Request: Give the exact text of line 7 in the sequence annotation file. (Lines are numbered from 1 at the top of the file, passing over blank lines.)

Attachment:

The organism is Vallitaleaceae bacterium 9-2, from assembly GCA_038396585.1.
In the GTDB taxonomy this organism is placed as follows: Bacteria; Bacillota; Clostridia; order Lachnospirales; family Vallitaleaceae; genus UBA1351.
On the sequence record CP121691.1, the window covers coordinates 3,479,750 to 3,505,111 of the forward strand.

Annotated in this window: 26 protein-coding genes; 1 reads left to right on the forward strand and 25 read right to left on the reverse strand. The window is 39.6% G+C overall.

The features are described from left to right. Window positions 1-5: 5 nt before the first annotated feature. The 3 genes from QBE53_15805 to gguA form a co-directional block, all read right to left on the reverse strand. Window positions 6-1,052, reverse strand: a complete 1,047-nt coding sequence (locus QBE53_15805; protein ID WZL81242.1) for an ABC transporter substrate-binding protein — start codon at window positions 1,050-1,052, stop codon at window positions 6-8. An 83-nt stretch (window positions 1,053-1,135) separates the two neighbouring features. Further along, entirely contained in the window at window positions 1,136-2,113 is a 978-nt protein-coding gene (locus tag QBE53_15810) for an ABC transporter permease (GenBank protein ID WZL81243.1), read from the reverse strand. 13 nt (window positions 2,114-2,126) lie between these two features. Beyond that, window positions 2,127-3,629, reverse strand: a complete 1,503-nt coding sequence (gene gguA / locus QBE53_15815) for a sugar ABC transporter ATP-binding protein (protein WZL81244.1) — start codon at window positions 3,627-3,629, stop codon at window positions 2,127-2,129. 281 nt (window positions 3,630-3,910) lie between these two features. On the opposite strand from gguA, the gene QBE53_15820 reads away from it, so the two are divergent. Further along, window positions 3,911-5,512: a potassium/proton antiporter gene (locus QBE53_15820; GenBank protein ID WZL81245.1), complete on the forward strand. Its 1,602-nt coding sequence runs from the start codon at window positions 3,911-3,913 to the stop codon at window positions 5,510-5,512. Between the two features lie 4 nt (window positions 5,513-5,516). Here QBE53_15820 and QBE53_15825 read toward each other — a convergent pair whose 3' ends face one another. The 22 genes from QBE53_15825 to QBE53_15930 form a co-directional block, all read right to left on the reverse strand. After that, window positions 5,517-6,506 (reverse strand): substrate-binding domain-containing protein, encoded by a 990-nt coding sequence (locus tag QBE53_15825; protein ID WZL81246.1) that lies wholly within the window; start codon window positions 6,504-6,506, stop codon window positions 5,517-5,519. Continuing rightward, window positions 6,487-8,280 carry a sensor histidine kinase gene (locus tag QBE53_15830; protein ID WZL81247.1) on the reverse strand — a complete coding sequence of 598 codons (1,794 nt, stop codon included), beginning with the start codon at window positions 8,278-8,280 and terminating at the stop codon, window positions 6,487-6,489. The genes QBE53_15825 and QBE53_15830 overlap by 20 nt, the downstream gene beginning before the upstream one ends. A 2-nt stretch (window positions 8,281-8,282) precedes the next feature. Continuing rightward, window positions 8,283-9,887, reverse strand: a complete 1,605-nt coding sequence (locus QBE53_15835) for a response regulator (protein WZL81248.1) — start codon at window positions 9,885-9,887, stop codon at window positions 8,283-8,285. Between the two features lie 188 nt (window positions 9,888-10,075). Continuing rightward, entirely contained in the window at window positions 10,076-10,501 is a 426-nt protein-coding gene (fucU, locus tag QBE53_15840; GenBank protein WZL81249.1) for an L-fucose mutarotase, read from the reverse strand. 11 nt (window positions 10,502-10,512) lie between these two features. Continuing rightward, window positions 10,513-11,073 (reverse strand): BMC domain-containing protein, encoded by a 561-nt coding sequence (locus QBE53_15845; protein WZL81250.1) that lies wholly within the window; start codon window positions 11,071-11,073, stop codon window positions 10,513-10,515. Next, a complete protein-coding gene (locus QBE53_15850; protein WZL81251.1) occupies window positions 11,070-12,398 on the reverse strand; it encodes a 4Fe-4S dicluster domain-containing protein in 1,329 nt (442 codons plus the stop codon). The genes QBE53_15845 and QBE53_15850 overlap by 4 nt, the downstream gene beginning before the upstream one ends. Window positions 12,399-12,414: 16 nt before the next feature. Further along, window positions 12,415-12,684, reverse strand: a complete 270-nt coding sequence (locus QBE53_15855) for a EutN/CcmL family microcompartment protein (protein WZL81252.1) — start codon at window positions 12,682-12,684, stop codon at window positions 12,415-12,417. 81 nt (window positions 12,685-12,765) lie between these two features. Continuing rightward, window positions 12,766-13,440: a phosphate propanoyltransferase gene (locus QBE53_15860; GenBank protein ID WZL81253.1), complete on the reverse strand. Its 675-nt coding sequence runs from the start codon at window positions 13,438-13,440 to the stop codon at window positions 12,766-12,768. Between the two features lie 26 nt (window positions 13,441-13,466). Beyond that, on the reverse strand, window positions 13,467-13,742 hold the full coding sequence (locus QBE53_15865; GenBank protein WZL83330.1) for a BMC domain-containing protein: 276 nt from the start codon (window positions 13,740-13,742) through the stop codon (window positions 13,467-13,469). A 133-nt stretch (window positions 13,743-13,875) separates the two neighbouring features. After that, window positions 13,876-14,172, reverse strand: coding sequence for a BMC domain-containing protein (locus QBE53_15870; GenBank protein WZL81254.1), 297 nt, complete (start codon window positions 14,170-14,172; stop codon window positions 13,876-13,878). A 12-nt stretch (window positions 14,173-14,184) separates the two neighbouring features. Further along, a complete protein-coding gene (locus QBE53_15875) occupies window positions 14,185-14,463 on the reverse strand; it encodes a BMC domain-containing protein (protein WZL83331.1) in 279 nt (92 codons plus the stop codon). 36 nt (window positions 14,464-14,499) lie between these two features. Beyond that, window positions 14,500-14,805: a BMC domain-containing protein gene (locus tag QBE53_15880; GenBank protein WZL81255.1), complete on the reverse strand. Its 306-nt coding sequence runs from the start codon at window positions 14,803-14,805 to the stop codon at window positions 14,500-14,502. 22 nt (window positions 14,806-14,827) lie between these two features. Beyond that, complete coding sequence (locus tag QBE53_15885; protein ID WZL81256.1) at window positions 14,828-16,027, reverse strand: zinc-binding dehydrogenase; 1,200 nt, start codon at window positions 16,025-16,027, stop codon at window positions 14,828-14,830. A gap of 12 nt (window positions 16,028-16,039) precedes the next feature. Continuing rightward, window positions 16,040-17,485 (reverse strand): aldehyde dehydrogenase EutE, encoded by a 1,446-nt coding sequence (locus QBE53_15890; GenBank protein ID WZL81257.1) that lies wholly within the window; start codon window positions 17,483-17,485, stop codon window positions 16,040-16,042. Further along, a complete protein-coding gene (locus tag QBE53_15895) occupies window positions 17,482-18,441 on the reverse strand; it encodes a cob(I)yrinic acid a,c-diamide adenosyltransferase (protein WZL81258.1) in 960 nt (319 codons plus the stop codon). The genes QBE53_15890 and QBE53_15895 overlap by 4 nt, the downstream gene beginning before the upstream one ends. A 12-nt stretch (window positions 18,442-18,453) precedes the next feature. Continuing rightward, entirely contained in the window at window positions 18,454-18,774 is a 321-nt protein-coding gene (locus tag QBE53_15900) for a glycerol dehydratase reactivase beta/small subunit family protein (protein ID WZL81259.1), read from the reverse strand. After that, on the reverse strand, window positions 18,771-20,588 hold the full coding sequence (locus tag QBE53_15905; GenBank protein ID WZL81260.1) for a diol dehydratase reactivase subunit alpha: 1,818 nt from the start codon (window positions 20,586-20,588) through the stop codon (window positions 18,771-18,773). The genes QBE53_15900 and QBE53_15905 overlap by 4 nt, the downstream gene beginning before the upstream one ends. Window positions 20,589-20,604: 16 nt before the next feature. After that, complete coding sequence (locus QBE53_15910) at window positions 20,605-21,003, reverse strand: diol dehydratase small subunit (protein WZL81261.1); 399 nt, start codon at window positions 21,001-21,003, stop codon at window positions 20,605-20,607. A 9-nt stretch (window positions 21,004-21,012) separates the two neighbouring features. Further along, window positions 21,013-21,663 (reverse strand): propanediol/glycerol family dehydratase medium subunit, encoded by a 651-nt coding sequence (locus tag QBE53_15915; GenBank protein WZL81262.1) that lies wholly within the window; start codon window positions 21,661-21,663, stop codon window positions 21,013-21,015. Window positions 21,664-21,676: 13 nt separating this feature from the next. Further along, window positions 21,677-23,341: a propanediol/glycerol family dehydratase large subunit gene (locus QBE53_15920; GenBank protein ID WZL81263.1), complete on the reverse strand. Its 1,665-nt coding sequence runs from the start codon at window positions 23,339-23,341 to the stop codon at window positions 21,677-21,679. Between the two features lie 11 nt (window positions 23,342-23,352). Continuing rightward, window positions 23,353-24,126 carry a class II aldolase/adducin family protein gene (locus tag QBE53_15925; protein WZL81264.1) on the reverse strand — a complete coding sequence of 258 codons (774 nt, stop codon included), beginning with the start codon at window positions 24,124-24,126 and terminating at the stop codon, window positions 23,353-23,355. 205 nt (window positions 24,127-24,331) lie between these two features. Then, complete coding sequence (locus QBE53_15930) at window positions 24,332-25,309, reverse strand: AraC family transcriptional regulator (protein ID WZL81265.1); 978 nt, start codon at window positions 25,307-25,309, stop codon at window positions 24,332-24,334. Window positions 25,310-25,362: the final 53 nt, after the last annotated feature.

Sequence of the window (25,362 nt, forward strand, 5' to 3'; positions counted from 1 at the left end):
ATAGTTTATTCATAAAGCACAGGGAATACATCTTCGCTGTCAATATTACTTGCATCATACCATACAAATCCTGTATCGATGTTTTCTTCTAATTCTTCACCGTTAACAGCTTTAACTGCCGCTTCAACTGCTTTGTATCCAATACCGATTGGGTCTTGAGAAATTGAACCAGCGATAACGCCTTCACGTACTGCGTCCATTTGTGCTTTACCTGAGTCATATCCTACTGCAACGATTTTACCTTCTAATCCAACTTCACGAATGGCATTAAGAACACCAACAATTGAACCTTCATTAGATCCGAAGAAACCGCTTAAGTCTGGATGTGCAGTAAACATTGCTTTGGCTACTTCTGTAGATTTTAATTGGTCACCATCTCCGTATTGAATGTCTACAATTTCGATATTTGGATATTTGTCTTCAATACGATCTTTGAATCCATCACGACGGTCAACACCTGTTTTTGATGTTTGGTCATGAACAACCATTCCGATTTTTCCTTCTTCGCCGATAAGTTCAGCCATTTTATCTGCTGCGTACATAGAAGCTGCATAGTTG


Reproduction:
ATAGTTTATTCATAAAGCACAGGGAATACATCTTCGCTGTCAATATTACTTGCATCATACCATACAAATCCTGTATCGATGTTTTCTTCTAATTCTTCACCGTTAACAGCTTTAACTGCCGCTTCAACTGCTTTGTATCCAATACCGATTGGGTCTTGAGAAATTGAACCAGCGATAACGCCTTCACGTACTGCGTCCATTTGTGCTTTACCTGAGTCATATCCTACTGCAACGATTTTACCTTCTAATCCAACTTCACGAATGGCATTAAGAACACCAACAATTGAACCTTCATTAGATCCGAAGAAACCGCTTAAGTCTGGATGTGCAGTAAACATTGCTTTGGCTACTTCTGTAGATTTTAATTGGTCACCATCTCCGTATTGAATGTCTACAATTTCGATATTTGGATATTTGTCTTCAATACGATCTTTGAATCCATCACGACGGTCAACACCTGTTTTTGATGTTTGGTCATGAACAACCATTCCGATTTTTCCTTCTTCGCCGATAAGTTCAGCCATTTTATCTGCTGCGTACATAGAAGCTGCATAGTTG